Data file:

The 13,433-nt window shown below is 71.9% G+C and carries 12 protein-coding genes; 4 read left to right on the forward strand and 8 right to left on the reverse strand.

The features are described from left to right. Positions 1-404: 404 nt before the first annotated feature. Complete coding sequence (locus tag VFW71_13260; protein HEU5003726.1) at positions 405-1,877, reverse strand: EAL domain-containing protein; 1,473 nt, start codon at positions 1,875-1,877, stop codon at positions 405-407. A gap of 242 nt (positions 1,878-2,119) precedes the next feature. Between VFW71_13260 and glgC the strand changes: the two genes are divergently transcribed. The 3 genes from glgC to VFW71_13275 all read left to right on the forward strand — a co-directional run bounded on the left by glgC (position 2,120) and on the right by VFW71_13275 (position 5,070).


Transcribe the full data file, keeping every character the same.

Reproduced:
The 13,433-nt window shown below is 71.9% G+C and carries 12 protein-coding genes; 4 read left to right on the forward strand and 8 right to left on the reverse strand.

The features are described from left to right. Positions 1-404: 404 nt before the first annotated feature. Complete coding sequence (locus tag VFW71_13260; protein HEU5003726.1) at positions 405-1,877, reverse strand: EAL domain-containing protein; 1,473 nt, start codon at positions 1,875-1,877, stop codon at positions 405-407. A gap of 242 nt (positions 1,878-2,119) precedes the next feature. Between VFW71_13260 and glgC the strand changes: the two genes are divergently transcribed. The 3 genes from glgC to VFW71_13275 all read left to right on the forward strand — a co-directional run bounded on the left by glgC (position 2,120) and on the right by VFW71_13275 (position 5,070).